After ten months of standoff and nine rounds of negotiations between the Corps Commanders, India and China have reached a consensus on modalities of disengaging the troops from the Pangong Tso area.
“Better ten years of negotiations than one day of war”, said Andrei Gromyko, a renowned Soviet diplomat who served during World War II.
After ten months of standoff and nine rounds of negotiations between the Corps Commanders, India and China have reached a consensus on modalities of disengaging the troops from the Pangong Tso area. The armies of the two countries were locked in a faceoff ever since the deadly Galwan incident in June 2020.
“The success of ongoing negotiations leading to the withdrawal of armies will somewhat restore faith in the existing bilateral mechanisms for border-talks. The two sides need to strengthen these mechanisms further to avoid any repetition of incidents like Galwan,” opine experts.
What did the Defence Minister say in the Parliament?
On Thursday, defence minister Rajnath Singh informed the Parliament that “We have agreed that both sides should achieve complete disengagement at the earliest and abide fully by the bilateral agreements and protocols.”
This has been possible because of India’s sustained talks with the Chinese side as well as well thought out approach. He assured the Parliament that India has not conceded anything, though there are still some outstanding issues which are regarding the deployment and patrolling at some other points along the Line of Actual Control (LAC) in eastern Ladakh.
According to the minister, these issues will be the focus during further discussions with the Chinese side.
In his statement the defence minister stated that both sides have reached an agreement to disengage in the North and South Bank of Pangong Lake, and a meeting to be called within 48 hours after the complete disengagement in the Pangong Lake Area.
According to the minister the meeting of the Senior Commanders within 48 after disengagement will address remaining issues.
What does this mean?
Both India and China have agreed to disengage in the Pangong Tso Lake area envisages. That means the two sides will cease their forward deployments in a phased, coordinated and verified manner.
While the Chinese side will keep its troop presence in the North Bank area to east of Finger 8, and in reciprocation the Indian troops will be at their permanent base at Dhan Singh Thapa Post near Finger 3.
And, according to the defence minister Rajnath Singh, a similar action would be taken in the South Bank area by both sides.
Any structures that had been built by each side since April 2020 in both North and South Bank areas are going to be removed. And, the landforms are going to be restored.
It has also been agreed to have a temporary moratorium on military activities by both sides in the North Bank, and this includes patrolling to the traditional areas.
And, the patrolling will be resumed only after an agreement is reached in diplomatic and military talks which will be held subsequently.
According to the defence minister Rajnath Singh the implementation of this agreement started on Wednesday (February 10, 2021) in the North and South Bank of the Pangong Lake. And, it will substantially restore the situation to that existing prior to commencement of the standoff last year.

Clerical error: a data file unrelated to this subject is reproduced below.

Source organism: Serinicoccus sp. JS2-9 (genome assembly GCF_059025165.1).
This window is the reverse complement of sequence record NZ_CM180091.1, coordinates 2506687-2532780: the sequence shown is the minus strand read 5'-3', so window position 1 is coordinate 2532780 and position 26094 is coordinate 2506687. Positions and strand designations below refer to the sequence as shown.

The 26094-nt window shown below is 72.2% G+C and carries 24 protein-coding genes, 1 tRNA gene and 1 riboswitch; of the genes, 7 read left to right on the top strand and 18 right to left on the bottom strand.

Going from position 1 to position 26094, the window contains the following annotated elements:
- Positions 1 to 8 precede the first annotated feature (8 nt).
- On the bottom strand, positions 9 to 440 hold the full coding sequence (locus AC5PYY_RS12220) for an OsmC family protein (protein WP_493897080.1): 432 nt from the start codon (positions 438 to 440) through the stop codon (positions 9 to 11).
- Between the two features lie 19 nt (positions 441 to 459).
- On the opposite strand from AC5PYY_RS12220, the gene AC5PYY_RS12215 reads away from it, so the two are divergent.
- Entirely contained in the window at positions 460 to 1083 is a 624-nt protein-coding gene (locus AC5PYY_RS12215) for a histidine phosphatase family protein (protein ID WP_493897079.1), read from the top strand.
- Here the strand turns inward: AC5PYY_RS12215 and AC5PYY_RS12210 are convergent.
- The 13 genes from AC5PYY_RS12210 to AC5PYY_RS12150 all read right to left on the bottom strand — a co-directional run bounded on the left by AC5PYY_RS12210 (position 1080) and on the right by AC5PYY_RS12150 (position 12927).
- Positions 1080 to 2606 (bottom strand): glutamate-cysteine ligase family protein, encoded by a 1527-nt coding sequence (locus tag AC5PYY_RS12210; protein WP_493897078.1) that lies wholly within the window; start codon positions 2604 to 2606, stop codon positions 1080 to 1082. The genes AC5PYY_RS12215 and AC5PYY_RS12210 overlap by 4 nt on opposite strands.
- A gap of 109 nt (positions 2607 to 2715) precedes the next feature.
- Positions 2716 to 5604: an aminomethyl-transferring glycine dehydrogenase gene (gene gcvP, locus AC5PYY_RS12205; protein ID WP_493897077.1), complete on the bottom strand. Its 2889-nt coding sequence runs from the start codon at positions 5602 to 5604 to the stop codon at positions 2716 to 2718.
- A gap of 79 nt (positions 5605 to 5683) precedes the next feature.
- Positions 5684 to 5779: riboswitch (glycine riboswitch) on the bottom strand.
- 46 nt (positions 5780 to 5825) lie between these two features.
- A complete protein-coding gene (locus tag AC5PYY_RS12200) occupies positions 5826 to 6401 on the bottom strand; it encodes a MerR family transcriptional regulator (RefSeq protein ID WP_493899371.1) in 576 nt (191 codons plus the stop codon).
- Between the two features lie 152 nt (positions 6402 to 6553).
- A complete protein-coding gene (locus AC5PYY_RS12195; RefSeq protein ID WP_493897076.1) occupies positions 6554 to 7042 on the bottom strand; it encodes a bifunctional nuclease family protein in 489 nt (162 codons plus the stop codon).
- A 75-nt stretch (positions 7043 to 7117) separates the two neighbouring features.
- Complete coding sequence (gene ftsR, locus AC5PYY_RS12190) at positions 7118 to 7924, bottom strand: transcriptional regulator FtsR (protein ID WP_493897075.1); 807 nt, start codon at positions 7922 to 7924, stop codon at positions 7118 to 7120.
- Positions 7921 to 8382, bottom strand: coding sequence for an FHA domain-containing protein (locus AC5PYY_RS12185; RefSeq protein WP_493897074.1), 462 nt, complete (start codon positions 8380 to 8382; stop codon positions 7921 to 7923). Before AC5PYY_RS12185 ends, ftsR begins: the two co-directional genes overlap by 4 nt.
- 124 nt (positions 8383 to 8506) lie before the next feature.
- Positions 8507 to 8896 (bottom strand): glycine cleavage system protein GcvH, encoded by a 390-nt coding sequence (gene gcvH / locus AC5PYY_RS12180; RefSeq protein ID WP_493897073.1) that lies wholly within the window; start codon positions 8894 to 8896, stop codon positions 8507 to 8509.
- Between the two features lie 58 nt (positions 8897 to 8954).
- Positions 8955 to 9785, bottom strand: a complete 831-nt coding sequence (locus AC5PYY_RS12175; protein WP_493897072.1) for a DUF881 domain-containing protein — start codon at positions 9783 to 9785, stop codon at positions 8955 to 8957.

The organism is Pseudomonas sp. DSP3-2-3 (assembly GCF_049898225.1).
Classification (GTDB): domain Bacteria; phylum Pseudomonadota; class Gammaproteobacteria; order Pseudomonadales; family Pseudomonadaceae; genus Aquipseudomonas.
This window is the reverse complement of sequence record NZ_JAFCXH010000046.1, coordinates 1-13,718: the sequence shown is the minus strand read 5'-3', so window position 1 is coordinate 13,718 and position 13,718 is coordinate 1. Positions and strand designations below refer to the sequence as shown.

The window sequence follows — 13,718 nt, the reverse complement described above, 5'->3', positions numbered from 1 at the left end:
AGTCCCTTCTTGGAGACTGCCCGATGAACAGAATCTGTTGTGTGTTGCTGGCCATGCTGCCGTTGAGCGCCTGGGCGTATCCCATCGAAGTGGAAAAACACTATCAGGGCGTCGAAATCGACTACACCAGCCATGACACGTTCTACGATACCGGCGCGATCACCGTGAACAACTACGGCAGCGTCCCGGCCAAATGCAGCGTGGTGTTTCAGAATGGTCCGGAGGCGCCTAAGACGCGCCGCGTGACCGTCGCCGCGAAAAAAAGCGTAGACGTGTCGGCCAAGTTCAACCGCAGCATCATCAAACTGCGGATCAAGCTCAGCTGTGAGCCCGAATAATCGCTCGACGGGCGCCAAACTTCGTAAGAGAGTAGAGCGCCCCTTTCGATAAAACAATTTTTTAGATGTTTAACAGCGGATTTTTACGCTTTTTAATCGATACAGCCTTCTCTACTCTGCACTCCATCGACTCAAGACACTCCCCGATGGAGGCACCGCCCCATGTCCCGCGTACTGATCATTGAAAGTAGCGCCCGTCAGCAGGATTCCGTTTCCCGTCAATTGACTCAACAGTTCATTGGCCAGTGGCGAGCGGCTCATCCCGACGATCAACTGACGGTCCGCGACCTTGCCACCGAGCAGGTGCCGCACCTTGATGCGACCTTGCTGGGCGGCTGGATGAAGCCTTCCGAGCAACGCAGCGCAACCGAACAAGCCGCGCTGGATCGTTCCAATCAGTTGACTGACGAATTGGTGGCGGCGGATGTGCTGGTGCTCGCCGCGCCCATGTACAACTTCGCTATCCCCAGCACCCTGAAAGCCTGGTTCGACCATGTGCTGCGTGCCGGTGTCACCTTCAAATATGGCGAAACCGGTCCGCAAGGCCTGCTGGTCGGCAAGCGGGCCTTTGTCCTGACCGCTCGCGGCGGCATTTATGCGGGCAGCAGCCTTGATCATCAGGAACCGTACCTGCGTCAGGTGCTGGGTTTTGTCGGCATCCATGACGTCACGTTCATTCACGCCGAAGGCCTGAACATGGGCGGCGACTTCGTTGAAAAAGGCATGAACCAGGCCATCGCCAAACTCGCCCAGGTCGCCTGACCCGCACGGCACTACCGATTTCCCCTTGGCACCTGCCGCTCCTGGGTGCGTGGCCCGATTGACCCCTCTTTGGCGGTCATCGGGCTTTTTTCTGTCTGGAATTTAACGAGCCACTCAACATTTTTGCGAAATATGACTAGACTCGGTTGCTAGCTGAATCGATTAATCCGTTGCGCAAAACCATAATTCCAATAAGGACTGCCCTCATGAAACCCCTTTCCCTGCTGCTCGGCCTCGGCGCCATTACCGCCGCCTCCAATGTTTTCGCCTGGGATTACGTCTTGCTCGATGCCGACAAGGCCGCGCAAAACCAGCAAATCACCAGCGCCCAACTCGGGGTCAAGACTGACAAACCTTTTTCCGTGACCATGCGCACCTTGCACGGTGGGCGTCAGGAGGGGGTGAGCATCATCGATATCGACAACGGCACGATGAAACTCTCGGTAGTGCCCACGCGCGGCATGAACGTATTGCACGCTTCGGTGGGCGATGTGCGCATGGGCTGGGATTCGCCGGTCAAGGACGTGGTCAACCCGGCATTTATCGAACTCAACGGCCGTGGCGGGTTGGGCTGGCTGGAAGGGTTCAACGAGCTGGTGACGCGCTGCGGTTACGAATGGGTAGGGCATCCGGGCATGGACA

Prof Rajan Kumar, School of International Studies, JNU, says “ This agreement underlines three points in particular: the two sides want to avoid any further escalation of conflict; second, they are capable of negotiating even on the trickiest issues; and finally, the bilateral mechanisms available for negotiations have served them well.”
According to Prof Rajan, “Border negotiations are often very difficult and tortuous- especially when two symmetrical powers are involved. The best strategy is to keep the channels of communications open to dispel misunderstandings and avoid any undesirable conflict. It was partly due to the breakdown of communication that the Galwan incident happened. This one incident had put a question mark on the efficacy of bilateral mechanisms, and years of border-negotiations between the two countries.”
“The primary reason for conflict between the two parties is the development of border-infrastructure. It creates suspicion and security dilemmas on the other side. As it stands, there will be no let-up in the infrastructural activities from either side. Therefore, tension will persist even in future unless they devise methods to keep the other side informed,” Prof Rajan concludes.
Sharing his views with Financial Express Online, Lt Col Manoj K Channan (Retd) says, “This is a step in the right direction to de-escalate, and bring back normalcy on the Line of Actual Control. The Military – Diplomatic efforts have brought about this change. It is anticipated that this will be in a phased manner in which Armour and Artillery units will be pulled back to depth locations.”
“However, as the Defence Minister in his statement in the Parliament has stated that the withdrawal has commenced on both banks of the Pangang Tso; what remains ambiguous is the deployment on the Kailash Range and the withdrawal of troops in the Depsang Plains in particular the Daulat Beg Oldie, something which is to be observed over the next few days,” the Indian Army veteran observes.
In conclusion Lt Col Manoj K Channan says, “The reasons of the change in stance of the PLA/CCP can be attributable to many factors, main reason is that the PLA is a conscript army and the troops had no experience in the high altitude desert which led to a loss of morale, as their conscription period was increased to match the Indian Army’s deployment. The moral ascendancy of the Indian Army at the LAC enforced the CCP/ PLA leadership to take steps in the right direction.”